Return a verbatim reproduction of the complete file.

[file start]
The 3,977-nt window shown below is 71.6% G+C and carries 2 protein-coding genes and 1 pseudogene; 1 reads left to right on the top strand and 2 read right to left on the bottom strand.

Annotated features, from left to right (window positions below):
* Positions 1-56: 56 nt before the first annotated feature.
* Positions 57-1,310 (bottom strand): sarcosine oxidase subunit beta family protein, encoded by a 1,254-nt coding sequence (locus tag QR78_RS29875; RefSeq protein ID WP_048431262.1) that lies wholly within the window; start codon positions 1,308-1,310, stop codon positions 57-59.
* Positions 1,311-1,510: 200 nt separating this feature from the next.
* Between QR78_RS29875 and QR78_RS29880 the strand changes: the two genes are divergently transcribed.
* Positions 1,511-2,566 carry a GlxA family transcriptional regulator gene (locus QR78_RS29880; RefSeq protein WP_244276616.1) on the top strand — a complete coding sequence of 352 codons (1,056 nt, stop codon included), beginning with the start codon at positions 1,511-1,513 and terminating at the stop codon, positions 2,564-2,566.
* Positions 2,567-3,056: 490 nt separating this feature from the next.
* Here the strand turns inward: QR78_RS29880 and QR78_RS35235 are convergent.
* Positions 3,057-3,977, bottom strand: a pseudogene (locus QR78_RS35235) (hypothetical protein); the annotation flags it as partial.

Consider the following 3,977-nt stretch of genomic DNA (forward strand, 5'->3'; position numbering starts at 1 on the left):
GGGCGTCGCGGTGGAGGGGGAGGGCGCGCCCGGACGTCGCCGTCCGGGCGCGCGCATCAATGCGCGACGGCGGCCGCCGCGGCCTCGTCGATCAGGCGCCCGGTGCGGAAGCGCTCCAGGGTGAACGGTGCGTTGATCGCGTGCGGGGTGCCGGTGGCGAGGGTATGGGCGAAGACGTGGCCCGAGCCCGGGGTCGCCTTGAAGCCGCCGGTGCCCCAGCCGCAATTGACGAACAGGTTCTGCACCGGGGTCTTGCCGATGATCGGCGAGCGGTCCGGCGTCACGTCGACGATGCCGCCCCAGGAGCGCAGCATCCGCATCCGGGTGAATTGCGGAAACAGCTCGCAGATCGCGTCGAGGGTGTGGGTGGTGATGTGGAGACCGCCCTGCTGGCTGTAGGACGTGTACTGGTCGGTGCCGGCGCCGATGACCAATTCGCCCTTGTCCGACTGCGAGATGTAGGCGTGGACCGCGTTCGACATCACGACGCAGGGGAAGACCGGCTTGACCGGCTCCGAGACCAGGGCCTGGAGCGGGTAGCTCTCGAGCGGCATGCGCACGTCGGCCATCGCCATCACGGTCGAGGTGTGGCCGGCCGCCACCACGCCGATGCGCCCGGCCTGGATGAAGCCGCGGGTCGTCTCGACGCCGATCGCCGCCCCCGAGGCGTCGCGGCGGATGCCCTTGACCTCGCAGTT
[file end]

The 3,977-nt window shown below is 71.6% G+C and carries 2 protein-coding genes and 1 pseudogene; 1 reads left to right on the top strand and 2 read right to left on the bottom strand.

Annotated features, from left to right (window positions below):
* Positions 1-56: 56 nt before the first annotated feature.
* Positions 57-1,310 (bottom strand): sarcosine oxidase subunit beta family protein, encoded by a 1,254-nt coding sequence (locus tag QR78_RS29875; RefSeq protein ID WP_048431262.1) that lies wholly within the window; start codon positions 1,308-1,310, stop codon positions 57-59.
* Positions 1,311-1,510: 200 nt separating this feature from the next.
* Between QR78_RS29875 and QR78_RS29880 the strand changes: the two genes are divergently transcribed.
* Positions 1,511-2,566 carry a GlxA family transcriptional regulator gene (locus QR78_RS29880; RefSeq protein WP_244276616.1) on the top strand — a complete coding sequence of 352 codons (1,056 nt, stop codon included), beginning with the start codon at positions 1,511-1,513 and terminating at the stop codon, positions 2,564-2,566.
* Positions 2,567-3,056: 490 nt separating this feature from the next.
* Here the strand turns inward: QR78_RS29880 and QR78_RS35235 are convergent.
* Positions 3,057-3,977, bottom strand: a pseudogene (locus QR78_RS35235) (hypothetical protein); the annotation flags it as partial.

Consider the following 3,977-nt stretch of genomic DNA (forward strand, 5'->3'; position numbering starts at 1 on the left):
GGGCGTCGCGGTGGAGGGGGAGGGCGCGCCCGGACGTCGCCGTCCGGGCGCGCGCATCAATGCGCGACGGCGGCCGCCGCGGCCTCGTCGATCAGGCGCCCGGTGCGGAAGCGCTCCAGGGTGAACGGTGCGTTGATCGCGTGCGGGGTGCCGGTGGCGAGGGTATGGGCGAAGACGTGGCCCGAGCCCGGGGTCGCCTTGAAGCCGCCGGTGCCCCAGCCGCAATTGACGAACAGGTTCTGCACCGGGGTCTTGCCGATGATCGGCGAGCGGTCCGGCGTCACGTCGACGATGCCGCCCCAGGAGCGCAGCATCCGCATCCGGGTGAATTGCGGAAACAGCTCGCAGATCGCGTCGAGGGTGTGGGTGGTGATGTGGAGACCGCCCTGCTGGCTGTAGGACGTGTACTGGTCGGTGCCGGCGCCGATGACCAATTCGCCCTTGTCCGACTGCGAGATGTAGGCGTGGACCGCGTTCGACATCACGACGCAGGGGAAGACCGGCTTGACCGGCTCCGAGACCAGGGCCTGGAGCGGGTAGCTCTCGAGCGGCATGCGCACGTCGGCCATCGCCATCACGGTCGAGGTGTGGCCGGCCGCCACCACGCCGATGCGCCCGGCCTGGATGAAGCCGCGGGTCGTCTCGACGCCGATCGCCGCCCCCGAGGCGTCGCGGCGGATGCCCTTGACCTCGCAGTT